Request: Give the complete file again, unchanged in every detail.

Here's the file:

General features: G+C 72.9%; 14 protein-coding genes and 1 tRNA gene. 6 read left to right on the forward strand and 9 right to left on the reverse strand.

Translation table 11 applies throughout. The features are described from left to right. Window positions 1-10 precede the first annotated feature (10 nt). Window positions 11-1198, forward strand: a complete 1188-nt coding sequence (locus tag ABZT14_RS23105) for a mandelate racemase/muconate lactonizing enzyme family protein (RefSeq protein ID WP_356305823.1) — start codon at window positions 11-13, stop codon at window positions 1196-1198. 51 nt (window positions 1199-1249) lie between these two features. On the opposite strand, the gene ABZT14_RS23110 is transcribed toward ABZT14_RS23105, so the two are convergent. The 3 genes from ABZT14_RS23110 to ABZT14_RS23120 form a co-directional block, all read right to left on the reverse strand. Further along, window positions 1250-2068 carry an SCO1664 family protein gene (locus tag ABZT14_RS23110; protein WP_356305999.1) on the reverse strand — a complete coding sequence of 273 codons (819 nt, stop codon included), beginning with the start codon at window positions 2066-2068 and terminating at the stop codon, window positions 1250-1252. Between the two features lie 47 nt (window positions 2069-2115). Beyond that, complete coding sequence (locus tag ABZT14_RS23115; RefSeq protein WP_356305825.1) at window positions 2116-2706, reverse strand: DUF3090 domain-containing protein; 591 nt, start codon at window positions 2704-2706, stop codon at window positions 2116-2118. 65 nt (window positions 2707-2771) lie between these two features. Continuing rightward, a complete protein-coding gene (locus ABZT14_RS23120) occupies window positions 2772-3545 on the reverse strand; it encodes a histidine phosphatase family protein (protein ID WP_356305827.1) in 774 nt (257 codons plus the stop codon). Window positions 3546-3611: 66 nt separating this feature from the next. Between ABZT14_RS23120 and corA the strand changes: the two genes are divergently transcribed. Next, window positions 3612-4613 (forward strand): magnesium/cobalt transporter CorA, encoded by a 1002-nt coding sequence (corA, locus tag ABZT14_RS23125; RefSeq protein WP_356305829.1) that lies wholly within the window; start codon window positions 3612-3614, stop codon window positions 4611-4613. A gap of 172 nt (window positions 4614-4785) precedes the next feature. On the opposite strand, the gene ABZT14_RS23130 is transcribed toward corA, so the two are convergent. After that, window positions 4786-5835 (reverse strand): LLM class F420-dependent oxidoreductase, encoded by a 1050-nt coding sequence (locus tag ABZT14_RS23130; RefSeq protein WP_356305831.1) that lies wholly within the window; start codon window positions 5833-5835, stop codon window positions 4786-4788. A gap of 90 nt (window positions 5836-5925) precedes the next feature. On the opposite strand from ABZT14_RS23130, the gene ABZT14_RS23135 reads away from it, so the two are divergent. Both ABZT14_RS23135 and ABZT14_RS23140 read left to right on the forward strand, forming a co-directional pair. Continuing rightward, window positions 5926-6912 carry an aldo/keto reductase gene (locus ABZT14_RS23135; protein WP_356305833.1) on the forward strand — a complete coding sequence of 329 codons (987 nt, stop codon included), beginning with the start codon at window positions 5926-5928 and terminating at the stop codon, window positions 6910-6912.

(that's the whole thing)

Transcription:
General features: G+C 72.9%; 14 protein-coding genes and 1 tRNA gene. 6 read left to right on the forward strand and 9 right to left on the reverse strand.

Translation table 11 applies throughout. The features are described from left to right. Window positions 1-10 precede the first annotated feature (10 nt). Window positions 11-1198, forward strand: a complete 1188-nt coding sequence (locus tag ABZT14_RS23105) for a mandelate racemase/muconate lactonizing enzyme family protein (RefSeq protein ID WP_356305823.1) — start codon at window positions 11-13, stop codon at window positions 1196-1198. 51 nt (window positions 1199-1249) lie between these two features. On the opposite strand, the gene ABZT14_RS23110 is transcribed toward ABZT14_RS23105, so the two are convergent. The 3 genes from ABZT14_RS23110 to ABZT14_RS23120 form a co-directional block, all read right to left on the reverse strand. Further along, window positions 1250-2068 carry an SCO1664 family protein gene (locus tag ABZT14_RS23110; protein WP_356305999.1) on the reverse strand — a complete coding sequence of 273 codons (819 nt, stop codon included), beginning with the start codon at window positions 2066-2068 and terminating at the stop codon, window positions 1250-1252. Between the two features lie 47 nt (window positions 2069-2115). Beyond that, complete coding sequence (locus tag ABZT14_RS23115; RefSeq protein WP_356305825.1) at window positions 2116-2706, reverse strand: DUF3090 domain-containing protein; 591 nt, start codon at window positions 2704-2706, stop codon at window positions 2116-2118. 65 nt (window positions 2707-2771) lie between these two features. Continuing rightward, a complete protein-coding gene (locus ABZT14_RS23120) occupies window positions 2772-3545 on the reverse strand; it encodes a histidine phosphatase family protein (protein ID WP_356305827.1) in 774 nt (257 codons plus the stop codon). Window positions 3546-3611: 66 nt separating this feature from the next. Between ABZT14_RS23120 and corA the strand changes: the two genes are divergently transcribed. Next, window positions 3612-4613 (forward strand): magnesium/cobalt transporter CorA, encoded by a 1002-nt coding sequence (corA, locus tag ABZT14_RS23125; RefSeq protein WP_356305829.1) that lies wholly within the window; start codon window positions 3612-3614, stop codon window positions 4611-4613. A gap of 172 nt (window positions 4614-4785) precedes the next feature. On the opposite strand, the gene ABZT14_RS23130 is transcribed toward corA, so the two are convergent. After that, window positions 4786-5835 (reverse strand): LLM class F420-dependent oxidoreductase, encoded by a 1050-nt coding sequence (locus tag ABZT14_RS23130; RefSeq protein WP_356305831.1) that lies wholly within the window; start codon window positions 5833-5835, stop codon window positions 4786-4788. A gap of 90 nt (window positions 5836-5925) precedes the next feature. On the opposite strand from ABZT14_RS23130, the gene ABZT14_RS23135 reads away from it, so the two are divergent. Both ABZT14_RS23135 and ABZT14_RS23140 read left to right on the forward strand, forming a co-directional pair. Continuing rightward, window positions 5926-6912 carry an aldo/keto reductase gene (locus ABZT14_RS23135; protein WP_356305833.1) on the forward strand — a complete coding sequence of 329 codons (987 nt, stop codon included), beginning with the start codon at window positions 5926-5928 and terminating at the stop codon, window positions 6910-6912.